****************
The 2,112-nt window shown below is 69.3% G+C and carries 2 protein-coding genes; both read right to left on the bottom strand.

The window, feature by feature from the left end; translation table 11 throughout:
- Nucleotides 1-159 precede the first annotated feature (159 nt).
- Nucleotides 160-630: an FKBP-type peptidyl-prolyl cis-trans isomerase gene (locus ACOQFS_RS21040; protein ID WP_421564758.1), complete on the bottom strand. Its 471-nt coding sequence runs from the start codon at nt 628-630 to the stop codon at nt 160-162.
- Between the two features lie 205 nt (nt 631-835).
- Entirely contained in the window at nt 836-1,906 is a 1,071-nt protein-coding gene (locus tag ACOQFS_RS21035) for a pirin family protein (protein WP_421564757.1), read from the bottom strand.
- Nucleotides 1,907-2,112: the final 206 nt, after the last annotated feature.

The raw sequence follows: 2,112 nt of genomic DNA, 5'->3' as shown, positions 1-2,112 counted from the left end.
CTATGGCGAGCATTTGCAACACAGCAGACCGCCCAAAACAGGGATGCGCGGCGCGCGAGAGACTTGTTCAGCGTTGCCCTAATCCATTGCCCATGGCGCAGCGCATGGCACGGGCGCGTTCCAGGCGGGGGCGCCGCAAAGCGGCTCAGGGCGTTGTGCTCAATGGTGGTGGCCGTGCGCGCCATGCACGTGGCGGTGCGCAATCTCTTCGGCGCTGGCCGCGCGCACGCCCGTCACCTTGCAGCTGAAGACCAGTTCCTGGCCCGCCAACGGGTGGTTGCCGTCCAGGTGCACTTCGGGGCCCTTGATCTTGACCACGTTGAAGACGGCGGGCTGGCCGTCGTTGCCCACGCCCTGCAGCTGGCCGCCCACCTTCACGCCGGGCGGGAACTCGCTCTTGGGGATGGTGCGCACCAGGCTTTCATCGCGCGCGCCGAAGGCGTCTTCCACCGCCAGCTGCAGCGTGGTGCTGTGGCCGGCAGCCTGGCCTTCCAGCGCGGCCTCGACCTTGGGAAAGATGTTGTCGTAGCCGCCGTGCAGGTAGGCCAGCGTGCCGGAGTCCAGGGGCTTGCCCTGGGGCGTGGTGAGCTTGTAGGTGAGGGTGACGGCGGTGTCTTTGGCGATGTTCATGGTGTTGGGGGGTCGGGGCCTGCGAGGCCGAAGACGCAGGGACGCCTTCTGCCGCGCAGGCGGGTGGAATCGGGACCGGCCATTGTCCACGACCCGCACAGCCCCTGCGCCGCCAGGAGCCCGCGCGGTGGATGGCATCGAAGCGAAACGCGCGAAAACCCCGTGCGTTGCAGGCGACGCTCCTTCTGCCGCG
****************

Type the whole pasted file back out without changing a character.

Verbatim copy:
The 2,112-nt window shown below is 69.3% G+C and carries 2 protein-coding genes; both read right to left on the bottom strand.

The window, feature by feature from the left end; translation table 11 throughout:
- Nucleotides 1-159 precede the first annotated feature (159 nt).
- Nucleotides 160-630: an FKBP-type peptidyl-prolyl cis-trans isomerase gene (locus ACOQFS_RS21040; protein ID WP_421564758.1), complete on the bottom strand. Its 471-nt coding sequence runs from the start codon at nt 628-630 to the stop codon at nt 160-162.
- Between the two features lie 205 nt (nt 631-835).
- Entirely contained in the window at nt 836-1,906 is a 1,071-nt protein-coding gene (locus tag ACOQFS_RS21035) for a pirin family protein (protein WP_421564757.1), read from the bottom strand.
- Nucleotides 1,907-2,112: the final 206 nt, after the last annotated feature.

The raw sequence follows: 2,112 nt of genomic DNA, 5'->3' as shown, positions 1-2,112 counted from the left end.
CTATGGCGAGCATTTGCAACACAGCAGACCGCCCAAAACAGGGATGCGCGGCGCGCGAGAGACTTGTTCAGCGTTGCCCTAATCCATTGCCCATGGCGCAGCGCATGGCACGGGCGCGTTCCAGGCGGGGGCGCCGCAAAGCGGCTCAGGGCGTTGTGCTCAATGGTGGTGGCCGTGCGCGCCATGCACGTGGCGGTGCGCAATCTCTTCGGCGCTGGCCGCGCGCACGCCCGTCACCTTGCAGCTGAAGACCAGTTCCTGGCCCGCCAACGGGTGGTTGCCGTCCAGGTGCACTTCGGGGCCCTTGATCTTGACCACGTTGAAGACGGCGGGCTGGCCGTCGTTGCCCACGCCCTGCAGCTGGCCGCCCACCTTCACGCCGGGCGGGAACTCGCTCTTGGGGATGGTGCGCACCAGGCTTTCATCGCGCGCGCCGAAGGCGTCTTCCACCGCCAGCTGCAGCGTGGTGCTGTGGCCGGCAGCCTGGCCTTCCAGCGCGGCCTCGACCTTGGGAAAGATGTTGTCGTAGCCGCCGTGCAGGTAGGCCAGCGTGCCGGAGTCCAGGGGCTTGCCCTGGGGCGTGGTGAGCTTGTAGGTGAGGGTGACGGCGGTGTCTTTGGCGATGTTCATGGTGTTGGGGGGTCGGGGCCTGCGAGGCCGAAGACGCAGGGACGCCTTCTGCCGCGCAGGCGGGTGGAATCGGGACCGGCCATTGTCCACGACCCGCACAGCCCCTGCGCCGCCAGGAGCCCGCGCGGTGGATGGCATCGAAGCGAAACGCGCGAAAACCCCGTGCGTTGCAGGCGACGCTCCTTCTGCCGCG